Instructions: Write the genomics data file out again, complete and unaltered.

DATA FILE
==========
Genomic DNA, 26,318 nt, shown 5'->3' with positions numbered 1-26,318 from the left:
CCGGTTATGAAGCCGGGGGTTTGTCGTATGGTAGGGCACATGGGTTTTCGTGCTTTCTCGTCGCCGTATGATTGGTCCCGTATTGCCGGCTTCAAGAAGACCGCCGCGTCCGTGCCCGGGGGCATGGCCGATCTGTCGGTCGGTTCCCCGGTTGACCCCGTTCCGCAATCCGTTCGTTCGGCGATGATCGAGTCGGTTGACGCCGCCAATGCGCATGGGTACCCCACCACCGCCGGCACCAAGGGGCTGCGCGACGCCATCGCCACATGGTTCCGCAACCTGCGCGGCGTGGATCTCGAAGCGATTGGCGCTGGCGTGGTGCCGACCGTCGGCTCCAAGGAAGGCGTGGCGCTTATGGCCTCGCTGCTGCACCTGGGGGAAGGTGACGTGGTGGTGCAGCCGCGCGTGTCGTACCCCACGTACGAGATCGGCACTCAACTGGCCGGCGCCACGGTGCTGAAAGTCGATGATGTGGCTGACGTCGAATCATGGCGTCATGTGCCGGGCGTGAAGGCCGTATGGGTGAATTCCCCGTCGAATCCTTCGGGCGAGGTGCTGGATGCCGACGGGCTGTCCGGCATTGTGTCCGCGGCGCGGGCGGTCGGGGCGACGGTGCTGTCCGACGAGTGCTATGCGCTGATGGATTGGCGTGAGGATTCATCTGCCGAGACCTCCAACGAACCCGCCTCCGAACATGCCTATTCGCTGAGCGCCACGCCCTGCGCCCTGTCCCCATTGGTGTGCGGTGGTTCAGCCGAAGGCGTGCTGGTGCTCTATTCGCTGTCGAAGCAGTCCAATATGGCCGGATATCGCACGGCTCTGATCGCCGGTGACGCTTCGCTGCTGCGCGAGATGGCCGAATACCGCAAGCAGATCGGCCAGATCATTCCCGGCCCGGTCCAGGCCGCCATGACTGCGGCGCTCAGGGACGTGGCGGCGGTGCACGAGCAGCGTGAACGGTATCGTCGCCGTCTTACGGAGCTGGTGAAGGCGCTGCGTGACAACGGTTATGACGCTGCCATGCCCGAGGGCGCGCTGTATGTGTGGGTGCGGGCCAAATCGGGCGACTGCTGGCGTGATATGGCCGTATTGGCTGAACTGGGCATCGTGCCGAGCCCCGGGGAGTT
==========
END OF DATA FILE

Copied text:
Genomic DNA, 26,318 nt, shown 5'->3' with positions numbered 1-26,318 from the left:
CCGGTTATGAAGCCGGGGGTTTGTCGTATGGTAGGGCACATGGGTTTTCGTGCTTTCTCGTCGCCGTATGATTGGTCCCGTATTGCCGGCTTCAAGAAGACCGCCGCGTCCGTGCCCGGGGGCATGGCCGATCTGTCGGTCGGTTCCCCGGTTGACCCCGTTCCGCAATCCGTTCGTTCGGCGATGATCGAGTCGGTTGACGCCGCCAATGCGCATGGGTACCCCACCACCGCCGGCACCAAGGGGCTGCGCGACGCCATCGCCACATGGTTCCGCAACCTGCGCGGCGTGGATCTCGAAGCGATTGGCGCTGGCGTGGTGCCGACCGTCGGCTCCAAGGAAGGCGTGGCGCTTATGGCCTCGCTGCTGCACCTGGGGGAAGGTGACGTGGTGGTGCAGCCGCGCGTGTCGTACCCCACGTACGAGATCGGCACTCAACTGGCCGGCGCCACGGTGCTGAAAGTCGATGATGTGGCTGACGTCGAATCATGGCGTCATGTGCCGGGCGTGAAGGCCGTATGGGTGAATTCCCCGTCGAATCCTTCGGGCGAGGTGCTGGATGCCGACGGGCTGTCCGGCATTGTGTCCGCGGCGCGGGCGGTCGGGGCGACGGTGCTGTCCGACGAGTGCTATGCGCTGATGGATTGGCGTGAGGATTCATCTGCCGAGACCTCCAACGAACCCGCCTCCGAACATGCCTATTCGCTGAGCGCCACGCCCTGCGCCCTGTCCCCATTGGTGTGCGGTGGTTCAGCCGAAGGCGTGCTGGTGCTCTATTCGCTGTCGAAGCAGTCCAATATGGCCGGATATCGCACGGCTCTGATCGCCGGTGACGCTTCGCTGCTGCGCGAGATGGCCGAATACCGCAAGCAGATCGGCCAGATCATTCCCGGCCCGGTCCAGGCCGCCATGACTGCGGCGCTCAGGGACGTGGCGGCGGTGCACGAGCAGCGTGAACGGTATCGTCGCCGTCTTACGGAGCTGGTGAAGGCGCTGCGTGACAACGGTTATGACGCTGCCATGCCCGAGGGCGCGCTGTATGTGTGGGTGCGGGCCAAATCGGGCGACTGCTGGCGTGATATGGCCGTATTGGCTGAACTGGGCATCGTGCCGAGCCCCGGGGAGTT